Liberty has a 46.2% equity interest in Sirius, most of which was acquired when a $530 million loan from Liberty saved the company from bankruptcy in 2009. In a regulatory filing, Liberty said its planned conversion of almost half of its preferred stock in Sirius would boost Liberty's total to more than 32% of Sirius' outstanding common shares.
"As soon as practicable," the filing continued, Liberty would use this leverage to place a majority of directors on Sirius' board. The media investment firm headed by John Malone already controls five of the board's 13 seats.
Liberty's renewed commitment to control Sirius extends a drama that began on March 6 with the expiration of a standstill agreement related to the life-saving loan issued to Sirius three years ago. On March 20, Liberty applied to the Federal Communications Commission for de facto control of Sirius on grounds that the preferred stock obtained in exchange for the loan already represented a controlling interest of 40%.
The FCC dismissed Liberty's application on May 4, calling it "defective with respect to 'execution' and 'other matters of a formal character.' " The dismissal started the clock on a 30-day deadline for Liberty to file the amended application it announced on Thursday.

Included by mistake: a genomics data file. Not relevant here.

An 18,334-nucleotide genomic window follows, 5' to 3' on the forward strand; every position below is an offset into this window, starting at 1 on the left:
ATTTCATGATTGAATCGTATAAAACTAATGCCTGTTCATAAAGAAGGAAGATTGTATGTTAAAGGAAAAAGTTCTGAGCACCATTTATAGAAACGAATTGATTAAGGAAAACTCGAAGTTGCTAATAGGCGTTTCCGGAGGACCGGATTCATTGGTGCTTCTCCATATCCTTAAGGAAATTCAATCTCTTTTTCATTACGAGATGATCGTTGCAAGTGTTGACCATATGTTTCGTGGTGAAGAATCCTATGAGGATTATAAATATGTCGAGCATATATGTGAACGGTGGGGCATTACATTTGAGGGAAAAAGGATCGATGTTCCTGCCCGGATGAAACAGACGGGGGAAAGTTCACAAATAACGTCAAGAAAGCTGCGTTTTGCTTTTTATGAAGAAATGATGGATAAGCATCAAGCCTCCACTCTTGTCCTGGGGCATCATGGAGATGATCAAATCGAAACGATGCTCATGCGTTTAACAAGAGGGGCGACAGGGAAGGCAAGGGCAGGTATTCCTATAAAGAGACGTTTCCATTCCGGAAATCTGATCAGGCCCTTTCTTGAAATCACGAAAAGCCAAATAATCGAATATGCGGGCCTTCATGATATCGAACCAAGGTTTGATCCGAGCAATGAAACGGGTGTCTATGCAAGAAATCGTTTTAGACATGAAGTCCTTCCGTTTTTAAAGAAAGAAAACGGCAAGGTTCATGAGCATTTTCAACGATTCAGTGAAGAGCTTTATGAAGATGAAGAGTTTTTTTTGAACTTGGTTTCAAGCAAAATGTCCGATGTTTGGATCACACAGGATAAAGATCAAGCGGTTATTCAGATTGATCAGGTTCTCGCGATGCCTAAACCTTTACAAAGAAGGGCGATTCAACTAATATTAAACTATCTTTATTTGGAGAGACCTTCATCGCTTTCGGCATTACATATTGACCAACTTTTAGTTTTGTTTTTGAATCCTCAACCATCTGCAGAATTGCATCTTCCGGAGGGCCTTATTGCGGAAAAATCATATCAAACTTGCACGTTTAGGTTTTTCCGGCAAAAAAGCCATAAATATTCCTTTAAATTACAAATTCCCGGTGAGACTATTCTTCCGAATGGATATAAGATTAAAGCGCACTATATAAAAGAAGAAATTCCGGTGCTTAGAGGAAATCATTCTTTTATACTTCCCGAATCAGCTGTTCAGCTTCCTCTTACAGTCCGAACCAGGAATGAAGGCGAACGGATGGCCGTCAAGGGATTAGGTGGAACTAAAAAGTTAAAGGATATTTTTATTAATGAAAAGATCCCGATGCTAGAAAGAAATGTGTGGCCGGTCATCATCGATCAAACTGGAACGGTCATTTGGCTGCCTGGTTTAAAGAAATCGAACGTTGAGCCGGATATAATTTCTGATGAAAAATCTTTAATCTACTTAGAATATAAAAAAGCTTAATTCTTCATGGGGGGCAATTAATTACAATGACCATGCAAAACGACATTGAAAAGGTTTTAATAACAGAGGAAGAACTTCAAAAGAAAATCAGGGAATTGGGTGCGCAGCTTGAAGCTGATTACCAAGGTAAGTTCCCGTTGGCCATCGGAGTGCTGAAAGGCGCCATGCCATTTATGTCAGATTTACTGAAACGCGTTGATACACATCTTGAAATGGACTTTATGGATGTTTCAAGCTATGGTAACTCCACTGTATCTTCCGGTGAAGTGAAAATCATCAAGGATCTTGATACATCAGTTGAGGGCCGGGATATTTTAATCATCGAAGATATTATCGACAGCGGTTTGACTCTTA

In addition to the preferred stock, Liberty obtained Sirius equity by entering into a forward purchase contract for additional shares, as disclosed on May 8, and through open-market purchases on May 8 and 9. In a Form 4 filed May 9, Liberty put the price of the forward contract at $2.15 per share and the open-market purchases between $2.126 and $2.137 per share.
Sirius responded with a filing of its own Thursday in which it acknowledged being "engaged in discussions with Liberty" over ownership. But it said that no agreement had been reached and that there was "no assurance" one would be.
Liberty's efforts to control Sirius had been resisted by CEO Mel Karmazin, who not only wants to run the operation unfettered by a majority shareholder but wants a control premium in any deal that transfers power. However, given that Sirius common closed Wednesday at $1.89 per share, Liberty could effectively argue that it has already paid a premium.
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